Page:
Q: I have an old Sony VAIO PCV-2220 desktop with Pentium 4 processor 2.60 GHZ and 1.49 GB RAM, and 111 GB hard drive with 56 GB free space. It has Windows XP Home Edition Pack 3. Is it possible to upgrade it to run Windows 10?

S. Ahmad, Seattle

A: From your description, your old computer meets the system requirements for Windows 10. But there is another requirement. You’ll need to make sure that your graphics card supports DirectX 9 or later and has a Windows Display Driver Model 1.0 driver.

Even if your old computer meets all the requirements, however, there are other considerations. First, you can’t upgrade from Windows XP to Windows 10. Instead, you’d have to reformat the hard drive and install from scratch.

Also, you’ll want to check if older device drivers can be updated for Windows 10. Many manufacturers don’t continue to offer new drivers for older products so you may have to replace some of your attached devices — printers, webcams, graphics adapters, etc.

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Q: I use Outlook 2019 and standardly Rich Text Format-generated emails. I’ve found that my outgoing emails with attachments get converted to winmail.dat files IF they are received, on at least AOL and Apple accounts. If I know this ahead of time, I can switch the outgoing format to HTML (or plain text if I really have to). Perhaps this is also true on other non-Outlook apps.


But now my problem is in reverse. I receive emails with the attached winmail.dat file from non-Outlook senders. The Googled solutions I’ve found almost exclusively deal with the sending but not the receiving part of the problem.

Ted Landreth, Sammamish

A: First, though, I have a question. Why are you using RTF? Do you find that it does something HTML doesn’t do?

Microsoft itself recommends using HTML rather than RTF, which is supported only by Outlook and Microsoft Exchange Client versions 4.0 and 5.0. And, in fact, if you are connected to an Exchange server it will automatically convert RTF to HTML for messages sent outside the organization.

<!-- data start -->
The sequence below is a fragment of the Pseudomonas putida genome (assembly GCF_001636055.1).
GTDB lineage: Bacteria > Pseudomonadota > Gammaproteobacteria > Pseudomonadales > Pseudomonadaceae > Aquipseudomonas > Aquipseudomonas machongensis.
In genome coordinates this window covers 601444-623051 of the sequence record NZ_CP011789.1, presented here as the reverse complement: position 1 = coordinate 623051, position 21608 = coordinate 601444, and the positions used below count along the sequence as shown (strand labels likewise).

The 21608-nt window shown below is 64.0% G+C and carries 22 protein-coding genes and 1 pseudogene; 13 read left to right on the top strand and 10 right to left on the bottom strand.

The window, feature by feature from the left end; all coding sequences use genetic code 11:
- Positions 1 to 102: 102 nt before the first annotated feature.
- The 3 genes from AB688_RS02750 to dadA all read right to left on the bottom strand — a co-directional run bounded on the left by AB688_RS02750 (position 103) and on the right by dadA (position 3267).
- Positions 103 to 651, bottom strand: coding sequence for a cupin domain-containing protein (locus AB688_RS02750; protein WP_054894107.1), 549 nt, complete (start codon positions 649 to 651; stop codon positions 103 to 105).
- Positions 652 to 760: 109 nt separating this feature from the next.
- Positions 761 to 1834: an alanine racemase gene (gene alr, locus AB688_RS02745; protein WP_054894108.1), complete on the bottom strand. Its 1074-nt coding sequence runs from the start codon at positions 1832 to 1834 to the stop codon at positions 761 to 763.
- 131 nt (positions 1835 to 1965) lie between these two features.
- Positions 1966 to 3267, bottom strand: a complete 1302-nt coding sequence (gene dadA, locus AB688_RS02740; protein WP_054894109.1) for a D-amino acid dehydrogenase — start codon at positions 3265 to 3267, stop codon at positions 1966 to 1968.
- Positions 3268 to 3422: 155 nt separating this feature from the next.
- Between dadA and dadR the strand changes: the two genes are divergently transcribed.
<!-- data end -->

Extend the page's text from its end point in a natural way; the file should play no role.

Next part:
As for you receiving messages from non-Outlook clients with winmail.dat attachments, there’s only one explanation I can think of: Those senders must be forwarding or replying to messages that had winmail.dat attachments.

Q: I’m confused. I tried to update my Windows 7 Home Premium PC for the “Out of Band Print Spooler Patch” (kb5004953). After following the knowledge article prerequisites and attempting the update, after restart I get the following message:

“After installing this update and restarting your device, you might receive the error, ‘Failure to configure Windows updates. Reverting Changes. Do not turn off your computer,’ and the update might show as Failed in Update History.”


So is this it for my PC?

Robert Iacofano

A: I wish I had good news for you, but I don’t.


As you probably know, support for Windows 7 ended in January 2020. While the operating system still works, it is no longer being updated and Microsoft is no longer offering support.

The one exception is that Microsoft occasionally issues Extended Security Updates. The update offered in kb5004953 is one of those. The snag is that those can only be installed by organizations that subscribe to the Extended Security Updates program and that is only available through volume licensing. In other words, it’s not available to individual users.

Windows 7 has also not been receiving security updates since January 2020, so I’d urge you to move to a currently supported version of Windows.